What is a Lienholder?

by Quiana Darden Updated March 14th, 2022

Shopping for a vehicle can get expensive. In fact, the average price of a new car topped $47,000 in 2021

With such a big price tag, it’s not surprising that you’d need to get a loan to pay for the cost. Whenever you do this, the finance company puts what’s called a lien on the vehicle.

But the details of a lien can be confusing. So, let’s take a closer look to explore the question car buyers everywhere are asking – what is a lien and who is a lienholder?

What Is A Lien?

A lien is a legal right to an asset (like a car or home) that’s used as collateral to satisfy a debt. 

In the case of purchasing a vehicle, the bank that loans you the money to purchase it from the dealership places a lien on the car until the loan is paid off. 

This is the best way the bank can ensure they get their money back either through repayment of the loan or repossessing your vehicle if you fail to make payments as agreed upon. 

Who Can Be A Lienholder?

A lienholder is the person or company who holds the lien.  

Typically, a lienholder is your lender. The lender is most likely a financial institution, such as a bank or credit union. But if you borrowed money from a family member or friend in a formal loan agreement, they would be named the lienholder. 

Another possible lienholder for your car is a mechanic. If you don’t pay your mechanic for work completed on your car, they have the legal right to file for a mechanic’s lien. The amount of the lien would be equal to the cost of their parts and labor. Depending on your state, a mechanic’s lien could allow them to sell the vehicle to recoup their costs. 

How Do I Find Out If a Car Has a Lien?

When you’re buying a vehicle, you want to avoid a car with a lien on it if possible.  Doing so makes the process more challenging. Typically when purchasing from a dealership they will already ensure it doesn’t have a lien, but if you’re buying from an independent seller, family member or friend, you should be sure to check yourself.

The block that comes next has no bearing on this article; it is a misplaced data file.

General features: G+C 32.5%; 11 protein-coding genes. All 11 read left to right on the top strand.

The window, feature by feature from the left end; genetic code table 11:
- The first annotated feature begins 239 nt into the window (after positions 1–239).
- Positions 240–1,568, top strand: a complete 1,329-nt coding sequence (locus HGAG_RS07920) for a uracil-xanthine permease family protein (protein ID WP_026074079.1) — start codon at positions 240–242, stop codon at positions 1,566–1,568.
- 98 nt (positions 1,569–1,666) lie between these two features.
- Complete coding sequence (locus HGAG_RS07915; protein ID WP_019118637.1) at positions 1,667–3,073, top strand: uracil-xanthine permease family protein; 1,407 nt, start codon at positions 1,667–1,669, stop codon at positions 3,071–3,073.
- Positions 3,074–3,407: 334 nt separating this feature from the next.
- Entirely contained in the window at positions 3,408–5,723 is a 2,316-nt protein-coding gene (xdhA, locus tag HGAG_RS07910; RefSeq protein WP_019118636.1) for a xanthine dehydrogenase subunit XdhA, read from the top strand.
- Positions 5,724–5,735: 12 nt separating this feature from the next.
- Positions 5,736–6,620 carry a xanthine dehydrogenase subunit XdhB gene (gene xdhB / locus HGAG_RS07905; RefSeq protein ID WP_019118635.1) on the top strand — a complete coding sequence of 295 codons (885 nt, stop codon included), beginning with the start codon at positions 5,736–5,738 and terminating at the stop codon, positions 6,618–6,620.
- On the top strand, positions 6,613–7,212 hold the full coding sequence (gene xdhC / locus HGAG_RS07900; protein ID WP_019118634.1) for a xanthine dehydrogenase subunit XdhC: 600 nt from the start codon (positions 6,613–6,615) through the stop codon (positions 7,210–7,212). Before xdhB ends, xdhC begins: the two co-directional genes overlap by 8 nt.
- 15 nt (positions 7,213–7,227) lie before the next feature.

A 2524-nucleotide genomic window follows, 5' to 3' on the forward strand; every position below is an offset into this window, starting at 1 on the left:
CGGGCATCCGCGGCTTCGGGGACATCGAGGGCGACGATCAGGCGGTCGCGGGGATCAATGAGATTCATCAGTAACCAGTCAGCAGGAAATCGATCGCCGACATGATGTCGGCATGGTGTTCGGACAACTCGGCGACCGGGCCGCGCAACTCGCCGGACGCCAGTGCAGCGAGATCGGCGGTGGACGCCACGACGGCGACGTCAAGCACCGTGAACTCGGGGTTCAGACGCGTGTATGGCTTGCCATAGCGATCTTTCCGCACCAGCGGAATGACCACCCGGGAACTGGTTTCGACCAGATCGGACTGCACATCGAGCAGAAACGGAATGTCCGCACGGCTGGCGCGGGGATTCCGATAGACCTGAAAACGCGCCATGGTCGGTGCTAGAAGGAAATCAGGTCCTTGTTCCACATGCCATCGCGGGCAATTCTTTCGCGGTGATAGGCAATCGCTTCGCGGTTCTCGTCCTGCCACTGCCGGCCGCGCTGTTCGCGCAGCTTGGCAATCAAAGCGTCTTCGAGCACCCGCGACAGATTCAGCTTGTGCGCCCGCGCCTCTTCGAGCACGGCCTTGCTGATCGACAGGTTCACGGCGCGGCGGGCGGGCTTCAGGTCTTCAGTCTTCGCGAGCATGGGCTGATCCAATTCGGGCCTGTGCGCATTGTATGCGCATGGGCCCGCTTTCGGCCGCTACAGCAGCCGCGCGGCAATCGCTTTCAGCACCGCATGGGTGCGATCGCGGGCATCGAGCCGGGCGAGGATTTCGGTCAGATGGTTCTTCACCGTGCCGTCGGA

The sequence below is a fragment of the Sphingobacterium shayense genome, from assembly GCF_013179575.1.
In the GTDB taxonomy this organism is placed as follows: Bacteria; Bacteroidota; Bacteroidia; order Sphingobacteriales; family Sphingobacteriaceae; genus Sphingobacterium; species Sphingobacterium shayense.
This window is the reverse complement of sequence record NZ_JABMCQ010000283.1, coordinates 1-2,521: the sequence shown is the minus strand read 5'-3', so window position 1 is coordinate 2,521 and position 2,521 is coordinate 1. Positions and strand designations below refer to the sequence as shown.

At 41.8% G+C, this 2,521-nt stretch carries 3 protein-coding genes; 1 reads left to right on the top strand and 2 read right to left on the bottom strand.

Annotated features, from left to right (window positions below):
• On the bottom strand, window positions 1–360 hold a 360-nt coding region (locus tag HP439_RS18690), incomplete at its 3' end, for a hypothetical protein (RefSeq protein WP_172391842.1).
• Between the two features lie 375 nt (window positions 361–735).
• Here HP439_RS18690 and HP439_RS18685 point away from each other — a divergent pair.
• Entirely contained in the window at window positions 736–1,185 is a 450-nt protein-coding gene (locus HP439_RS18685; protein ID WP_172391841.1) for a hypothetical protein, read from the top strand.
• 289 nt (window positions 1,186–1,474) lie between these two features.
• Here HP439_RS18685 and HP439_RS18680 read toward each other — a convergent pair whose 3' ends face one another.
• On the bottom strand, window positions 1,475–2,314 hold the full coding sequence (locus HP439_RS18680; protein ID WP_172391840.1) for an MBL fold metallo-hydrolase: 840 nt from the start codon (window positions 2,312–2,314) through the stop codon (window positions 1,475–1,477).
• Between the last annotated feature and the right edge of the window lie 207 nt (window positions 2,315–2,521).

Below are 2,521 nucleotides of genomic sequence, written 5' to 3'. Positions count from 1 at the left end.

There are several ways to discover if a vehicle has a lien before you buy it. 

Review The Paperwork

The first thing to do is look at the vehicle’s title and registration. 

If the vehicle has a lien on it, you’ll see the lienholder’s name on the paperwork.

Check With The DMV

If you can’t easily access the vehicle’s title, then you can go to your local DMV. 

The good news is you likely won’t have to brave the in-person drudgery of the DMV. In many states, you’ll have the option to check out the details online. You will need the VIN, or vehicle identification number which is typically easy to locate directly on the vehicle. 

Even if you can’t run an online search in your state, you may be able to submit a request for the information through the mail. 

Keep in mind you’ll likely have to pay a small fee to get this information. 

Look At The Vehicle History Report

The last option is to pull a vehicle history report. Two popular providers include The National Motor Vehicle Title Information System, AutoCheck, and Carfax. 

With this report, you can see whether or not there is a lien on the vehicle. Additionally, you’ll learn more about the car’s history including mileage, previous accidents, maintenance and more.  

How Does A Lien Impact My Car Insurance?

The lienholder can set up specific car insurance requirements as part of receiving the loan.  They set these requirements with the goal of protecting their interest in the vehicle in case of an accident. 

In many cases, a lienholder will require you purchase comprehensive or collision coverage. Both of these insurance options are significantly more expensive than the minimum liability coverage required by your state. That’s because you receive significantly more coverage.

Once you pay off the loan, you’ll have the option to switch to a lesser coverage policy such as a liability insurance policy.

But just because you have to purchase comprehensive coverage or collision coverage in order to secure an auto loan it doesn’t mean you should overpay. 

Take the time to compare auto insurance rates so you have the insurance coverage you need at a price that fits your budget. We can help you compare rates from 65+ top auto insurance companies in just a few minutes. Enter your zip code below to get started. 

Do I Have a Lien When I Lease a Car?

Financing a car will result in the lender becoming the lienholder until you pay off the auto loan.